Having a tangible safe person with me reminds me that the things in my head are not real. They are abstract and they cannot come and hurt me. Which of course seems obvious now as I write, but when I am alone and my imagination runs and panic races its heat through my body I am less sure.

In my son’s normal developmental stage of imagination going wild, I am reminded of what a gift it is to simply be present with someone. Not to solve or fix or do for them, but just to be with them. Someone who doesn’t force me to face the fears inside my head alone, just to make me stronger. But instead says we are in this together. I am with you. No matter how rational or irrational your fears are, I will not leave.

And so when he is the first one up and comes to me at six o’clock in the morning and says he wants to snuggle I actually physically smile. Because it is so beautiful to be together. Present with one another. And I love that he is not too proud or embarrassed or ashamed to ask. I hope he never is.

my moment on the couch

Why is this so hard? I leave the boys in the garage, buckled in their seats and ready to go to the World Famous San Diego Zoo. They are only missing the keys to the van and me.

I, however, need a moment. A moment to breathe. A moment to let myself feel as frustrated as I am. A moment to give myself some compassion and try to pull something out of myself I don’t think is there.

Because parenting is hard sometimes. Really, truly, very hard.

I had been listening to a bounty of bickering ALL WEEK LONG. I had done what I could to set us up for success at the beginning of Spring Break. I noticed the boys were having a difficult time remembering how to talk to one another, how to listen to one another, and how to treat one another with a general sense of respect.

You know, the kind of respect I, as their mother, would hope they would treat any other human being with. Apparently brothers are exempt “human being” status. So I reminded them what respect looks like and that every person is entitled to being treated with said respect, even brothers. And I told them this was our project for the week.

Needless to say, things did not go as I might have hoped. By now we were all completely saturated in our collective humanity. And in my desperation and exhaustion with it all, I was looking for my children to be different and change their behavior to be the way out. But I know that I know that I know that I know….that the only way out is for me to lead them.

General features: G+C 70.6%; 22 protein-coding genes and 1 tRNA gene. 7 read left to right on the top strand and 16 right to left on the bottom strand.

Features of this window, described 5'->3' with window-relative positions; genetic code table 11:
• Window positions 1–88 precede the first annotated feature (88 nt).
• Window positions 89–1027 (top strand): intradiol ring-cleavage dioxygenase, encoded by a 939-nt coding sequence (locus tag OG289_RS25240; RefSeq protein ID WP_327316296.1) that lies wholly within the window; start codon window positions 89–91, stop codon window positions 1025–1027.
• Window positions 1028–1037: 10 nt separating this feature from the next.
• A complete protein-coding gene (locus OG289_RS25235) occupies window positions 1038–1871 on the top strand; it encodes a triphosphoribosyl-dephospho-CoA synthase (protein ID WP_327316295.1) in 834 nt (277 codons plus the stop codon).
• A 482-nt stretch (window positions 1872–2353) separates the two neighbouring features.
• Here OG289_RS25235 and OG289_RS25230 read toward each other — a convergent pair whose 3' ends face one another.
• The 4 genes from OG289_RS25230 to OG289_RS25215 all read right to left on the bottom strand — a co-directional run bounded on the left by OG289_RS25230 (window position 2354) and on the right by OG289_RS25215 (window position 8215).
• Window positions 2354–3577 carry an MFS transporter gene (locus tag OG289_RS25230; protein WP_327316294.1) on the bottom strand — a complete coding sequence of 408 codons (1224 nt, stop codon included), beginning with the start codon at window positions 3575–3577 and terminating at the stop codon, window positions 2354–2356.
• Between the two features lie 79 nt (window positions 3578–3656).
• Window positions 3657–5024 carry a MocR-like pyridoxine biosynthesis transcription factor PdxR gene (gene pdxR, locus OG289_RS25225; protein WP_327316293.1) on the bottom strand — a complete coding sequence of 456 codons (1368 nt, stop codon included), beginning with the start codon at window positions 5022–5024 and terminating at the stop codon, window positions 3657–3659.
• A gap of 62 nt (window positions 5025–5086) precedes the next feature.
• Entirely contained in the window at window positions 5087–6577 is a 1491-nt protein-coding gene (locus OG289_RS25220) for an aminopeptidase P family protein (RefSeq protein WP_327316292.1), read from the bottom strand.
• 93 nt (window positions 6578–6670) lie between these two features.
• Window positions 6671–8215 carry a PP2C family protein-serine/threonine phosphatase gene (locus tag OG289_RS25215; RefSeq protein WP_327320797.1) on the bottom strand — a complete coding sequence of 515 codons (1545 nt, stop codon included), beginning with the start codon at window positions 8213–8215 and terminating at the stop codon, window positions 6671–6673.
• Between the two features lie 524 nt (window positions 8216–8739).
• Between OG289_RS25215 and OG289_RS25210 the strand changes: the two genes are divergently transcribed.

But I don’t think I can. I don’t think I can change my attitude. Because I am so utterly tired of their bickering and arguing and childishness. However, they are children. And I am the adult.

And these are the moments when parenting is entirely impossible. When I have given all of the patience and grace that I think I have inside of me. But the job requires more.

So I let myself have that moment, inside my house, on my couch. And I practiced giving myself compassion, mercy, and tenderness. The kind I imagine God has for all of us, even parents who have reached the end of themselves like me. Honestly I didn’t think it would help much but it was all that I had.

I told myself this job is just as holistically difficult and insurmountable as it seems. “Of course you are spent and frustrated and done with bad attitudes,” I said with gentleness. And maybe a touch of attitude all my own. And I soaked in that compassion and understanding for a moment.

And then I reminded myself that they are not going to change their attitudes until I change mine. And it will be hard all day long to lead them out of here. And it will likely be hard the next day, too.

“But you are their leader,” I said. “So lead them.”